Making Gains in Nonfiber Materials

In the full spectrum of supplies, paper is “the easier answer” to achieving a sustainable product, admits Dillon. The inks, adhesives, and coatings that make each box functional and distinctive are another matter, but he sees room for “a lot of small wins.” In his shop, there is the elimination of alcohol use from the last of the lithographic presses, and a barrel collecting used ink for black printing that’s not “super color-critical.” Quality can never be sacrificed, he adds, but options in products and processes are making advances. For instance, Meyers is now evaluating and seeing opportunity in processless plates. “Technology is getting to the point where we’re comfortable that it’s good enough to sustain the quality our customers require,” Dillon says.

AF&PA’s 2021 Design Guidance for Recyclability of Paper-Based Packaging put a spotlight on the innovations and technology improvements that are making nonfiber elements and treatments “easier to recycle than historically,” says Hawkinson.

“One of the biggest takeaways was that every combination of paper-based packaging with nonfiber elements attached to it is recyclable,” he adds. While challenges remain, the guide “helps companies make strategic decisions to achieve their sustainability goals.”

Michigan City typically uses soy-based inks and an environmentally friendly adhesive based, in part, in waste gelatin collected from gel cap makers. Whenever possible, the company tries to steer customers toward such options as aqueous coatings and sustainable inks. However, “balancing sustainability with aesthetics sometimes involves a bit of a trade-off,” including in the finishing processes on papers, says Thomas.

That’s when sustainable options play a role. Consider that digital printing instead of foil stamping improves recyclability. Michigan City’s natural black flat kraft box is 100% recycled, with a finish similar to nonrecyclable film laminates. In an age when online shoppers don’t need to be swayed by eye-catching packaging, such an option can be viable, says Thomas. “We’re still able to put a sustainable gloss logo on a dull recycled paper that comes close to looking like the nonrecyclable film laminated box,” he says. “We get pretty close a lot of times.”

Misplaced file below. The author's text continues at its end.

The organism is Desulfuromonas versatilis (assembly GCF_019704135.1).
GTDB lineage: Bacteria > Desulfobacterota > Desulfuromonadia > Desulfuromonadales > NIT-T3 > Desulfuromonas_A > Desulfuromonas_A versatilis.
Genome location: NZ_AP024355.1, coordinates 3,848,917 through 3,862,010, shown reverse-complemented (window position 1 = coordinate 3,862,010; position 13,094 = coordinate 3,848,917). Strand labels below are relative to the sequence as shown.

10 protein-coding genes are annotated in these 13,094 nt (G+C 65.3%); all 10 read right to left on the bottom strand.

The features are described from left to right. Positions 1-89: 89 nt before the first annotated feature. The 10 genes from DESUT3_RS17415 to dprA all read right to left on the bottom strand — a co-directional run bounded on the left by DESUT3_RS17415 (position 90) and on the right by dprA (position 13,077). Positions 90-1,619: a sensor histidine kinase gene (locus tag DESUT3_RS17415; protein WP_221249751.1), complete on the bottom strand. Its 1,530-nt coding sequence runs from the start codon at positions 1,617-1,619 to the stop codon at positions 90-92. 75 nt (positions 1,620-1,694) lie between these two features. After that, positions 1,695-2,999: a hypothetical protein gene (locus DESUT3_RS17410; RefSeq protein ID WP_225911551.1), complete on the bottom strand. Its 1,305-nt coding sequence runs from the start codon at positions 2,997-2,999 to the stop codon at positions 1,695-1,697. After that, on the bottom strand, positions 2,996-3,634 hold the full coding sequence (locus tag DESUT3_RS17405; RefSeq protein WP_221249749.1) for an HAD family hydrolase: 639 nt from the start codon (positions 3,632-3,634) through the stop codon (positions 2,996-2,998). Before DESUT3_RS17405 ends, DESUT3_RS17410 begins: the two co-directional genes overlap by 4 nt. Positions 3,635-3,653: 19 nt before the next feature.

At P+PB, a summer 2021 design challenge invited competitors to create packaging that is 100% recyclable in all its elements and from start to finish—from product box to shipping. “We are trying to get this message out that it’s even better when it’s designed from the beginning to be recyclable,” says Hansan.


Operational Sustainability

Leaders in sustainability don’t limit their eco-focused efforts to sourcing. They also infuse sustainable practices throughout their operations. As AF&PA notes, paper mills have reduced greenhouse gas emissions by more than 24% since 2005, by using more renewable bioenergy and switching to less carbon-intensive fuels.

Michigan City chose to source most of its paper from a mill electrified by hydropower, in part because “it complements our focus on sustainability,” says Thomas. At his facility, automation improves efficiency, and recyclable waste is collected and bailed for return to the product component stream. “It may go back into making the very chipboard or the very paper that we end up using ultimately,” he says.

Meyers has embraced an enterprisewide sustainability strategy. A rooftop solar array and a partnership with Xcel Energy to purchase electricity from wind and solar sources helped the company achieve its goal of carbon-free manufacturing in 2021.